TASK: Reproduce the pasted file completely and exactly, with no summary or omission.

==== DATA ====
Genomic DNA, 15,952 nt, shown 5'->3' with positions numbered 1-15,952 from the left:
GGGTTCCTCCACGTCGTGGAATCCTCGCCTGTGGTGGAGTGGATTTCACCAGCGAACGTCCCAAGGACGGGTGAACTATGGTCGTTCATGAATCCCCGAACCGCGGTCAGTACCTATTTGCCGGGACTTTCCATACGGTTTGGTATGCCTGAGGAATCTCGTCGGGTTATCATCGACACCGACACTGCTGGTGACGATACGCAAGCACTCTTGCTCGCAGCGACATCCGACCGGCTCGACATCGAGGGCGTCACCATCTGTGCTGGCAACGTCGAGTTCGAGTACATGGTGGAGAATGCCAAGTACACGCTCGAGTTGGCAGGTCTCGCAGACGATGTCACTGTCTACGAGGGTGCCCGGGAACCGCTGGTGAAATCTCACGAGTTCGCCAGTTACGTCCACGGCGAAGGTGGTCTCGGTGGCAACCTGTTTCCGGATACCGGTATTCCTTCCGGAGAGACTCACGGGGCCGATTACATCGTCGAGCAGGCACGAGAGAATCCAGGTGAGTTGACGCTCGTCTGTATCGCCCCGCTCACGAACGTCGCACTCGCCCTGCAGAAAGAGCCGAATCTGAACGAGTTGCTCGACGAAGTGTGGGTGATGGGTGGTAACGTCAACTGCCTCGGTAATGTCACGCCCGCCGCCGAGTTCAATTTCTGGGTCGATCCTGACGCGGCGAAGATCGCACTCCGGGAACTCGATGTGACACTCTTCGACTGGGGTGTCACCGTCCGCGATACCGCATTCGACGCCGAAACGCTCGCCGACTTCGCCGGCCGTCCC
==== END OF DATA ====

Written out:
Genomic DNA, 15,952 nt, shown 5'->3' with positions numbered 1-15,952 from the left:
GGGTTCCTCCACGTCGTGGAATCCTCGCCTGTGGTGGAGTGGATTTCACCAGCGAACGTCCCAAGGACGGGTGAACTATGGTCGTTCATGAATCCCCGAACCGCGGTCAGTACCTATTTGCCGGGACTTTCCATACGGTTTGGTATGCCTGAGGAATCTCGTCGGGTTATCATCGACACCGACACTGCTGGTGACGATACGCAAGCACTCTTGCTCGCAGCGACATCCGACCGGCTCGACATCGAGGGCGTCACCATCTGTGCTGGCAACGTCGAGTTCGAGTACATGGTGGAGAATGCCAAGTACACGCTCGAGTTGGCAGGTCTCGCAGACGATGTCACTGTCTACGAGGGTGCCCGGGAACCGCTGGTGAAATCTCACGAGTTCGCCAGTTACGTCCACGGCGAAGGTGGTCTCGGTGGCAACCTGTTTCCGGATACCGGTATTCCTTCCGGAGAGACTCACGGGGCCGATTACATCGTCGAGCAGGCACGAGAGAATCCAGGTGAGTTGACGCTCGTCTGTATCGCCCCGCTCACGAACGTCGCACTCGCCCTGCAGAAAGAGCCGAATCTGAACGAGTTGCTCGACGAAGTGTGGGTGATGGGTGGTAACGTCAACTGCCTCGGTAATGTCACGCCCGCCGCCGAGTTCAATTTCTGGGTCGATCCTGACGCGGCGAAGATCGCACTCCGGGAACTCGATGTGACACTCTTCGACTGGGGTGTCACCGTCCGCGATACCGCATTCGACGCCGAAACGCTCGCCGACTTCGCCGGCCGTCCC